Have you received a Social Security “mismatch” letter?
Ask for an original social security card from all new employees so withholding taxes and social security deposits are accurately credited to the proper account.
At one time when a farmer employed someone, about all they had to do was decide whom to hire, how much to pay and issue a paycheck. Those days are long past.
Employers today need to check the employee's eligibility to work in the country, file W-4 forms for tax withholding, report the hiring to human services agencies, be sure there is workers' compensation in place, be sure unemployment insurance is taken care, and more.
Even after all that is done, it is still possible that you, as the employer, will receive a letter sometime from the Social Security Administration (SSA) stating the social security number you reported for an employee doesn't match up with social security records. The first thought is probably, “Now what do I do?”
The first piece of advice is, “Don't panic.” There are a number of valid reasons for mismatched names and numbers including a change of name (marriage or divorce), typographical or reading errors, or missing digits in the number reported. Mismatch letters are sent any time the reported name and number don't match up with the name on record in the SSA, or if the number doesn't show up in the files at all. It is reported that in 2002, about 12% of employers submit information to the SSA that could not be matched to an account, representing approximately 5,000,000 items. If you got the letter, you weren't alone.
Accuracy is important to be sure taxes withheld and social security deposits submitted are credited to the proper account for future benefit use. It is important that you ask for an original social security card from all new employees at the time you prepare their documentation.
If you receive a 'mismatch letter, the first thing you should do is check the name and number you reported against what the employee provided to you. Some employers keep a photocopy of social security cards and other provided documents on file when they hire new employees. Some employment advisors suggest this is not a good practice, but if you do keep such a record, check it against what was filed on the W-4. If you don't keep copies, ask the employee to check their social security card against the information you have on file. If they do not agree, the employer should file a W-2c with the corrected information.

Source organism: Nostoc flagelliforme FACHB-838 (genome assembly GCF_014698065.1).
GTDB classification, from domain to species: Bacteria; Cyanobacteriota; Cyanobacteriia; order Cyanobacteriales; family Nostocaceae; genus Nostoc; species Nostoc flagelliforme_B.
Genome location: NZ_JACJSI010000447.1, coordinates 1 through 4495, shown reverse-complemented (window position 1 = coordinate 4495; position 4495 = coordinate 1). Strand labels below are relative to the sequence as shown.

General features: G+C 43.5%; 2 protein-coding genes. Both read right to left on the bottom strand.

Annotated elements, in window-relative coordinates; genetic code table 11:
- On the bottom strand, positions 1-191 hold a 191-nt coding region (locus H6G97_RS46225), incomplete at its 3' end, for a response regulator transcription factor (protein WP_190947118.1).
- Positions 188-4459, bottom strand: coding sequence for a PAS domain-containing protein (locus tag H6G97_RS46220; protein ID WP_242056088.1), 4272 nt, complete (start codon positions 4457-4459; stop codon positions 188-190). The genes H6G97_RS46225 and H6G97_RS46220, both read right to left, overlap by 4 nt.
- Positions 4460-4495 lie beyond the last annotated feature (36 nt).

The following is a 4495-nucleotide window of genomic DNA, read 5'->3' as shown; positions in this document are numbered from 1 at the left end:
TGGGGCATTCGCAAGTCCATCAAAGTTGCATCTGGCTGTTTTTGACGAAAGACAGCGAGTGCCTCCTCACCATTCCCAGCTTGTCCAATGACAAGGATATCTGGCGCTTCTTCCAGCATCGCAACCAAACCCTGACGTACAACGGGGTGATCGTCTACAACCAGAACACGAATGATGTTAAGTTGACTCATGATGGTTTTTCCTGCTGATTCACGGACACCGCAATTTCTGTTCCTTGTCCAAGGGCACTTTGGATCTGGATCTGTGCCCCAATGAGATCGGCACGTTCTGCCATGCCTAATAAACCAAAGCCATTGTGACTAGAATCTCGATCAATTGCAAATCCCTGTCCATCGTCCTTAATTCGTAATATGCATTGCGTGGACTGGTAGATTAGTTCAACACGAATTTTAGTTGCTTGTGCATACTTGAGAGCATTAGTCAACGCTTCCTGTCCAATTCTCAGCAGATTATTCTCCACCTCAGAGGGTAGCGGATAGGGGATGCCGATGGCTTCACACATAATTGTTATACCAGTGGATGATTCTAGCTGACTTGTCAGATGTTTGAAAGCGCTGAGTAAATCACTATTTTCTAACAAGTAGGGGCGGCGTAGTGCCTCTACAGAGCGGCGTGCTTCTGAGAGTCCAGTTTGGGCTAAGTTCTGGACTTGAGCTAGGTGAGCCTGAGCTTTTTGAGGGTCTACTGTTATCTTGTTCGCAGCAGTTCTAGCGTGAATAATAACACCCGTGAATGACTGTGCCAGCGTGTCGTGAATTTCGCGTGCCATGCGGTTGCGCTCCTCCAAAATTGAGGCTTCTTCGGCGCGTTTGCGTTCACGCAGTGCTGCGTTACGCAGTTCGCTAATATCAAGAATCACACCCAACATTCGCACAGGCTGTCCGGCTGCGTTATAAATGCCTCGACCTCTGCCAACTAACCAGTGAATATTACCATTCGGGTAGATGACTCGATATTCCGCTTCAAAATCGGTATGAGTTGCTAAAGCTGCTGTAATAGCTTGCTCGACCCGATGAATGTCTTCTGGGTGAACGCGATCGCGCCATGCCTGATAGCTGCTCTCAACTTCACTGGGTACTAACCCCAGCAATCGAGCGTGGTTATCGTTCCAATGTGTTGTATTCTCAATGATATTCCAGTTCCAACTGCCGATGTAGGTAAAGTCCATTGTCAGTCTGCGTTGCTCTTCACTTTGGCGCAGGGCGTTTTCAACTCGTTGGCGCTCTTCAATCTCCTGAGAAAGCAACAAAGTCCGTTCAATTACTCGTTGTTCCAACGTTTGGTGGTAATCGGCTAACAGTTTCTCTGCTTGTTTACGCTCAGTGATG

If your records and the employee's social security card number are the same, the employee should be directed to the SSA to resolve the issue and you should ask the employee to report back to you with any necessary corrections.
If the employee does not report resolution of the problem with the SSA, or the employee no longer works for you, your task becomes a bit more difficult. You should still try to contact the employee and get the information corrected. If you are unable to contact them, document your efforts to do so in writing. Keep copies of your correspondence on file. Failure to report proper social security information can subject the employer to fines of $50 per violation under IRS code. Your good effort and record of that effort go a long way toward preventing such fines being levied.
It is at this point you might encounter one of several different situations requiring your attention.
The employee might tell you the information is incorrect and he or she is not authorized to work in the U.S. This is reason for you terminate the employee immediately as an undocumented worker.
The employee might tell you the SSA cannot resolve the problem. If this happens, you need to make a difficult decision. You can continue to keep them on the payroll and risk penalties for improper reporting, or you can terminate them and face the prospect of a discrimination claim. If you find yourself in this situation, it would be wise to seek legal advice.
One way to minimize the potential of a discrimination claim is to be sure you ask every employee on the farm for all the same information at the time of hiring.
Employers should also know that receiving a “mismatch” letter for an employee (especially a foreign worker) does not automatically mean that worker is an undocumented or illegal worker. Terminating an employee on that basis alone could easily trigger a discrimination claim. Be sure to ask those employees for the same corrective information as any other employee. Also, it is not your responsibility to report to any agency if it is confirmed an employee is undocumented. While you are responsible for accurate reporting of social security information, immigration enforcement is not your responsibility.
Published in Dairy Star July 14, 2007